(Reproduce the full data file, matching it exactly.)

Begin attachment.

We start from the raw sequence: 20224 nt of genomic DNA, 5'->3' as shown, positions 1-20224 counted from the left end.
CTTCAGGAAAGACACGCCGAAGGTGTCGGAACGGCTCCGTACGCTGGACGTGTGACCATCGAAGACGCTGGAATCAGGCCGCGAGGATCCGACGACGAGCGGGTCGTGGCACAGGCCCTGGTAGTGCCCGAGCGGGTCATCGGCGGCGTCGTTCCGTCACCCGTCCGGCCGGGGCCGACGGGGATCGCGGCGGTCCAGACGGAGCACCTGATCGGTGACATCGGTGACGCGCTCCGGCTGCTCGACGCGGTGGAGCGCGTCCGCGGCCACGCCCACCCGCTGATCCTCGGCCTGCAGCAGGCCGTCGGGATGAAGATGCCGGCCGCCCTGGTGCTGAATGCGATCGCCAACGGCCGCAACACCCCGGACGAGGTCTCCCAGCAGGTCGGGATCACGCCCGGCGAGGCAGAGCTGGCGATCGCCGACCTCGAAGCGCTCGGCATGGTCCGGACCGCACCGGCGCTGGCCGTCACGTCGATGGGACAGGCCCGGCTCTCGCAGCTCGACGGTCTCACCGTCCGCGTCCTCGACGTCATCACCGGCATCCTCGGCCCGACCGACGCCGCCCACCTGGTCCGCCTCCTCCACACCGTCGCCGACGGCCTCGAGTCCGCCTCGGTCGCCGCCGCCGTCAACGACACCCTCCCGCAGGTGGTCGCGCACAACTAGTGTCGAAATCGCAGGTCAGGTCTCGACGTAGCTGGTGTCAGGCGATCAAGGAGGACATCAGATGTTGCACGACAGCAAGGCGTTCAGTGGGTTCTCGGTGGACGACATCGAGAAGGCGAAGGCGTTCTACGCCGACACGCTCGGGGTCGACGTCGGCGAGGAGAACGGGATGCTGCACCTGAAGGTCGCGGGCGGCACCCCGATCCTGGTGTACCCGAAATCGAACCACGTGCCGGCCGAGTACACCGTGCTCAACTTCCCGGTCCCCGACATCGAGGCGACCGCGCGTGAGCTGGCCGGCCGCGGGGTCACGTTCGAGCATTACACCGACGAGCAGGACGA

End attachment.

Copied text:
We start from the raw sequence: 20224 nt of genomic DNA, 5'->3' as shown, positions 1-20224 counted from the left end.
CTTCAGGAAAGACACGCCGAAGGTGTCGGAACGGCTCCGTACGCTGGACGTGTGACCATCGAAGACGCTGGAATCAGGCCGCGAGGATCCGACGACGAGCGGGTCGTGGCACAGGCCCTGGTAGTGCCCGAGCGGGTCATCGGCGGCGTCGTTCCGTCACCCGTCCGGCCGGGGCCGACGGGGATCGCGGCGGTCCAGACGGAGCACCTGATCGGTGACATCGGTGACGCGCTCCGGCTGCTCGACGCGGTGGAGCGCGTCCGCGGCCACGCCCACCCGCTGATCCTCGGCCTGCAGCAGGCCGTCGGGATGAAGATGCCGGCCGCCCTGGTGCTGAATGCGATCGCCAACGGCCGCAACACCCCGGACGAGGTCTCCCAGCAGGTCGGGATCACGCCCGGCGAGGCAGAGCTGGCGATCGCCGACCTCGAAGCGCTCGGCATGGTCCGGACCGCACCGGCGCTGGCCGTCACGTCGATGGGACAGGCCCGGCTCTCGCAGCTCGACGGTCTCACCGTCCGCGTCCTCGACGTCATCACCGGCATCCTCGGCCCGACCGACGCCGCCCACCTGGTCCGCCTCCTCCACACCGTCGCCGACGGCCTCGAGTCCGCCTCGGTCGCCGCCGCCGTCAACGACACCCTCCCGCAGGTGGTCGCGCACAACTAGTGTCGAAATCGCAGGTCAGGTCTCGACGTAGCTGGTGTCAGGCGATCAAGGAGGACATCAGATGTTGCACGACAGCAAGGCGTTCAGTGGGTTCTCGGTGGACGACATCGAGAAGGCGAAGGCGTTCTACGCCGACACGCTCGGGGTCGACGTCGGCGAGGAGAACGGGATGCTGCACCTGAAGGTCGCGGGCGGCACCCCGATCCTGGTGTACCCGAAATCGAACCACGTGCCGGCCGAGTACACCGTGCTCAACTTCCCGGTCCCCGACATCGAGGCGACCGCGCGTGAGCTGGCCGGCCGCGGGGTCACGTTCGAGCATTACACCGACGAGCAGGACGA